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Opinion: A Veteran Takes on a House Incumbent — and Other N.C. Political Tales


North Carolina Rep. Robert Pittenger has carved out a special public space for himself with a series of startling statements, Curtis writes. (Bill Clark/CQ Roll Call File Photo)
North Carolina Rep. Robert Pittenger has carved out a special public space for himself with a series of startling statements, Curtis writes. (Bill Clark/CQ Roll Call File Photo)

CHARLOTTE, N.C. — Purplish-red North Carolina is hard to figure out. That may be why national eyes tend to watch local, state and federal races for clues of political trends, particularly whether or not the Donald Trump phenomenon is fading. Or perhaps it’s just the state’s unpredictability and the entertainment value of its outsize personalities who make news, even when they wish they had not.

Take the long-shot candidate in Charlotte’s upcoming mayoral primary. While it’s pretty certain that city council member Kenny Smith will be representing the Republicans in the November election against one of the Democrats fighting it out, one GOP candidate, Kimberley Paige Barnette, earned a rebuke from her state party when, on social media, she listed her qualifications as being “REPUBLICAN & SMART, WHITE, TRADITIONAL.” In a race that has drawn national money and will probably still turn out an embarrassingly low number of voters, it managed to be a lowlight.

While Charlotte backed Hillary Clinton in 2016, Trump pretty handily won the state, though Democrat Roy Cooper managed to squeak into the governorship over incumbent Pat McCrory. That the veto-proof Republican majority in the state Legislature has done everything since then to limit Cooper’s power has only made the aftershocks of the race more of a spectacle — along with court decisions that keep going against everything from North Carolina’s voting laws to the way its congressional and state districts are drawn.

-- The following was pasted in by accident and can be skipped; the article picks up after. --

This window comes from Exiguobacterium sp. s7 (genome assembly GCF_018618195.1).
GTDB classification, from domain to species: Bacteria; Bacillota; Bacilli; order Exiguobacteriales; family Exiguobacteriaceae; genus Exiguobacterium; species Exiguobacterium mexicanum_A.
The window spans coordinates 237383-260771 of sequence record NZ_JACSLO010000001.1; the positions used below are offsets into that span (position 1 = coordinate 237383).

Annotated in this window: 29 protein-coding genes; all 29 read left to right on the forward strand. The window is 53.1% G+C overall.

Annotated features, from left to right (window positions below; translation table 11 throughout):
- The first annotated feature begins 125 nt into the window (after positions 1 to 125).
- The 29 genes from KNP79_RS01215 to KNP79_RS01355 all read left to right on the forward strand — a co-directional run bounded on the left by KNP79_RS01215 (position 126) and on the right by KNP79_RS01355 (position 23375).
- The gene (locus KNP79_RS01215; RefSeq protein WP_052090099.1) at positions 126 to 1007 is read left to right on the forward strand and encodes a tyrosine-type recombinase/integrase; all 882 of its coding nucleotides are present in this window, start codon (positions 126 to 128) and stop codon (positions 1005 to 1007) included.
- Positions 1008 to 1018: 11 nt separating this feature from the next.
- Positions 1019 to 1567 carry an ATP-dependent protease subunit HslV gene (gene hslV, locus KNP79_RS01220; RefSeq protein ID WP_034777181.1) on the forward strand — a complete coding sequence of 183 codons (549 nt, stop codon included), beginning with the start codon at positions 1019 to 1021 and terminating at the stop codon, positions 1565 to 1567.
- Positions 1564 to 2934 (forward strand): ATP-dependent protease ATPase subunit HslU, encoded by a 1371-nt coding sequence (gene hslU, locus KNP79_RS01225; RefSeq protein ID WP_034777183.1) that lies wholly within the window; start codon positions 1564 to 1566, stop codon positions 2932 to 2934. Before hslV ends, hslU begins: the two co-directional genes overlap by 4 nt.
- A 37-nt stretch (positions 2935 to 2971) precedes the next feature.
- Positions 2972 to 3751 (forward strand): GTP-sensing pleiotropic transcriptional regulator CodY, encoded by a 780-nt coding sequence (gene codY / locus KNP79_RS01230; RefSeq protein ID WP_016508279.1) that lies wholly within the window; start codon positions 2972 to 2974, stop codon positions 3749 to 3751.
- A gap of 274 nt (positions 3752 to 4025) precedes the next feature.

Foot in mouth

The congressman in my own reliably Republican 9th District, Robert Pittenger, won in a district reconfigured for 2016, and has carved out a special public space for himself with a series of startling statements: that the protesters of a Charlotte police shooting “hate white people because white people are successful and they’re not,” that those who had a problem with a provision on pre-existing conditions in a Republican health care proposal “can go to the state that they want to live in,” that Trump was getting unfairly attacked for his Charlottesville, Virginia, comments equating neo-Nazis and those who protested against them when liberals were not pressured to denounce the “hate and violence” of Black Lives Matter and other groups.

Pittenger recently held a series of raucous town halls, where — at Charlotte’s Providence High School — he was given credit for at least showing up before being questioned on his positions on everything from health care to climate change to race.

While “Indivisible” signs opposing the “Trump agenda” were plentiful, outnumbered supporters of the president and of Pittenger spoke up for him and yelled “fake news” at criticisms. When asked if he approved of Trump’s more divisive statements, Pittenger said he supported the president’s policies. He called President Barack Obama “very smooth,” but said his policies “were an abysmal failure.”

Pittenger’s Trump allegiance will be tested in 2018, maybe on the right, and also by Democratic challengers.